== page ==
DATA PRIVACY IN A SMART HOME: A stated choice experiment on the trade-off between data privacy and the benefits of smart home appliances on energy consumption.
Last Updated: 10-2020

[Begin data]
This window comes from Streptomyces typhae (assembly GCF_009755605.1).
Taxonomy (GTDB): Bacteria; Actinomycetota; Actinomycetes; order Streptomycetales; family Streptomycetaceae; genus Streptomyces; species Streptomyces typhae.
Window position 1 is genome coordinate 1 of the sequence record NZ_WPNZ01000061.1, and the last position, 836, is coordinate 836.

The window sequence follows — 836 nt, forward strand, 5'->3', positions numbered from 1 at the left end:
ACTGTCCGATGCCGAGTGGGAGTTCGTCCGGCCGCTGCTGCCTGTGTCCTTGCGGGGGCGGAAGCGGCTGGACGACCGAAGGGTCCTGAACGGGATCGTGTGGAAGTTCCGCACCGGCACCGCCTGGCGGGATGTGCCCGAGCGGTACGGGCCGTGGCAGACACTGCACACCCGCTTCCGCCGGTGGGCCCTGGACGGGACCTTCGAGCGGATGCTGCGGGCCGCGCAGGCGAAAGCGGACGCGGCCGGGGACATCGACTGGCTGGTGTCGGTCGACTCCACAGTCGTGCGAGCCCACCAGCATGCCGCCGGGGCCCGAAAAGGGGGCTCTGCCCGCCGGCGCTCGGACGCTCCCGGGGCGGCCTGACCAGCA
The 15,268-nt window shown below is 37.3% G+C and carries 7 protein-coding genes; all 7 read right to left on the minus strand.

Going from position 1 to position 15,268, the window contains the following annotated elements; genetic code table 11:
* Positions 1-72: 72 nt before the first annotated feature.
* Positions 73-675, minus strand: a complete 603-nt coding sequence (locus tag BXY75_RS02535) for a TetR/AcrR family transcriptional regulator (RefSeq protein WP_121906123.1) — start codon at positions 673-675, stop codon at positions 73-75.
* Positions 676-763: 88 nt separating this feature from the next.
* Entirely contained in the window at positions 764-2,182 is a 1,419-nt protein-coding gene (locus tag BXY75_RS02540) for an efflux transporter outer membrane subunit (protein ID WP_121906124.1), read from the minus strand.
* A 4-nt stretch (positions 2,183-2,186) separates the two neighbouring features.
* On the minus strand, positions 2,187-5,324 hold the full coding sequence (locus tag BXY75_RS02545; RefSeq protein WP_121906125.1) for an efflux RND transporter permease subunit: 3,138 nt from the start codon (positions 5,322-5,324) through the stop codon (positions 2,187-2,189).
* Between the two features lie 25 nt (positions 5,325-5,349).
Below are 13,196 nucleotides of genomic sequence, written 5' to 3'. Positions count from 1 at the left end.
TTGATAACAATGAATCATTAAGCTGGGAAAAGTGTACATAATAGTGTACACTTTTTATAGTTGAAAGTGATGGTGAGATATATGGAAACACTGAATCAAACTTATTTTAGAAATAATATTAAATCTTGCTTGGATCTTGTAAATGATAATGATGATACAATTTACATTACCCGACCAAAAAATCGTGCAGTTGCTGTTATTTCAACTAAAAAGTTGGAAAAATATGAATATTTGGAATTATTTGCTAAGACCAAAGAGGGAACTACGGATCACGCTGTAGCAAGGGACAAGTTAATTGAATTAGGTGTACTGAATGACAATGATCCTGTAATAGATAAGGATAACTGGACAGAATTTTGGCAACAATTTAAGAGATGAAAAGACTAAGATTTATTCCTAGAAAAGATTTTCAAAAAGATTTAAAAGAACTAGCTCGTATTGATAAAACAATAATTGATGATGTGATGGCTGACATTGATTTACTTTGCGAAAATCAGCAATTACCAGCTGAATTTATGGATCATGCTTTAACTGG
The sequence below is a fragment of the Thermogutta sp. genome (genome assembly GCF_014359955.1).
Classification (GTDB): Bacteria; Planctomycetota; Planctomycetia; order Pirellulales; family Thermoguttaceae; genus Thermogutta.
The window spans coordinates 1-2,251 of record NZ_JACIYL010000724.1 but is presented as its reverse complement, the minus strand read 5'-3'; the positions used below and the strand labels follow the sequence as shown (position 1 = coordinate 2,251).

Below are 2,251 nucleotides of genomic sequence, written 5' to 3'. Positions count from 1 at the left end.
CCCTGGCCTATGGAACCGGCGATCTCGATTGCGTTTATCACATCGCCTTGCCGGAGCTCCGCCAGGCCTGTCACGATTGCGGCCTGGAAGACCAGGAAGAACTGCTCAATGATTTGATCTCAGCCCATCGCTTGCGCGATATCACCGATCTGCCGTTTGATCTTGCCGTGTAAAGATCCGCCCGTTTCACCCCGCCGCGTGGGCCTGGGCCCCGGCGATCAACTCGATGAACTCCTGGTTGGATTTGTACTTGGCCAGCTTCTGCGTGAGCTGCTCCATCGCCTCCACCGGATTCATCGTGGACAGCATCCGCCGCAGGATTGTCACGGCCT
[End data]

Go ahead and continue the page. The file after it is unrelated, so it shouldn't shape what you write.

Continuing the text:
Data privacy in smart homes is becoming a more sensitive topic due to the increasing number of smart appliances that are present in our homes. Research has shown that there is a large discrepancy in how individuals think about data privacy instead of how they act. This is called the privacy paradox. Consequently, it is unknown how data privacy will influence to implementation of these smart home appliances. This study aims to determine the trade-offs that individuals are willing to make between sharing privacy-sensitive data and the benefits of smart home appliances. With the use of a survey including a stated choice experiment, it is tested which attributes are having the biggest influence on the choice of an individual. It is found out that the trade-off is mainly determined by three attributes, the type of data that is processed, the reason why this data is processed, and the financial benefit that can be obtained by the smart home appliance. Individuals are showing less interest in the actor that is processing the data, the frequency of data processing, and the retention time (when is the data removed). Furthermore, it was found that individuals care more about the content that is shared rather than with whom the data is shared and for how long indicating that individuals with high concerns are narrowing their perception of these concerns by sharing fewer data. Individuals are also demanding a (theoretical) financial compensation for the privacy harm they experience. This research also confirmed the existence of the privacy paradox. Individuals with high concern about data privacy are more likely to choose a smart home appliance that processes the least amount of data while demanding financial compensation for the privacy harm they experience. Also, women are showing more privacy-protective behavior. The results of this research can be used to improve the knowledge of privacy behavior in the built environment. This research should be seen as a startup for more (privacy-specific) research. It is recommended to collect more academic evidence to make the conclusions of this research more useful in practice.